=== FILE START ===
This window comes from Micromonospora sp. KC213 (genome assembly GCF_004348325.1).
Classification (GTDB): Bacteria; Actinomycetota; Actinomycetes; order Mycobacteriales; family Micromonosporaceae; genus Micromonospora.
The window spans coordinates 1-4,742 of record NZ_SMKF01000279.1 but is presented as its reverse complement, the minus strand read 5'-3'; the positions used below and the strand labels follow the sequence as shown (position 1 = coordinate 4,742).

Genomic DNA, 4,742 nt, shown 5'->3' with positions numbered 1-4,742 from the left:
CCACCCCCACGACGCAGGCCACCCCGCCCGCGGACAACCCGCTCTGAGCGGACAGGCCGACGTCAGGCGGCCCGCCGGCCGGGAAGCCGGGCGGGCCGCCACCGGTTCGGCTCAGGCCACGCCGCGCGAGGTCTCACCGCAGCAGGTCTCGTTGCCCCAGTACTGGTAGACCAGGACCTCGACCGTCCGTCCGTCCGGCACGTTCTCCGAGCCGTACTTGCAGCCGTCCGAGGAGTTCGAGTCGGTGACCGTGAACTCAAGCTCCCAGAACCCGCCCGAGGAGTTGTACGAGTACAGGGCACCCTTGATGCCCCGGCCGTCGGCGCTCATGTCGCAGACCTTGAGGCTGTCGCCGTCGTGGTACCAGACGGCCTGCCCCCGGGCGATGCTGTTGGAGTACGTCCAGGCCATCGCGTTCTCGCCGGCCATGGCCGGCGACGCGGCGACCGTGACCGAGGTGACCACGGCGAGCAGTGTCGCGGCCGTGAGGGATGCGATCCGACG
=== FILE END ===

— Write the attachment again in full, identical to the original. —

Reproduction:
This window comes from Micromonospora sp. KC213 (genome assembly GCF_004348325.1).
Classification (GTDB): Bacteria; Actinomycetota; Actinomycetes; order Mycobacteriales; family Micromonosporaceae; genus Micromonospora.
The window spans coordinates 1-4,742 of record NZ_SMKF01000279.1 but is presented as its reverse complement, the minus strand read 5'-3'; the positions used below and the strand labels follow the sequence as shown (position 1 = coordinate 4,742).

Genomic DNA, 4,742 nt, shown 5'->3' with positions numbered 1-4,742 from the left:
CCACCCCCACGACGCAGGCCACCCCGCCCGCGGACAACCCGCTCTGAGCGGACAGGCCGACGTCAGGCGGCCCGCCGGCCGGGAAGCCGGGCGGGCCGCCACCGGTTCGGCTCAGGCCACGCCGCGCGAGGTCTCACCGCAGCAGGTCTCGTTGCCCCAGTACTGGTAGACCAGGACCTCGACCGTCCGTCCGTCCGGCACGTTCTCCGAGCCGTACTTGCAGCCGTCCGAGGAGTTCGAGTCGGTGACCGTGAACTCAAGCTCCCAGAACCCGCCCGAGGAGTTGTACGAGTACAGGGCACCCTTGATGCCCCGGCCGTCGGCGCTCATGTCGCAGACCTTGAGGCTGTCGCCGTCGTGGTACCAGACGGCCTGCCCCCGGGCGATGCTGTTGGAGTACGTCCAGGCCATCGCGTTCTCGCCGGCCATGGCCGGCGACGCGGCGACCGTGACCGAGGTGACCACGGCGAGCAGTGTCGCGGCCGTGAGGGATGCGATCCGACG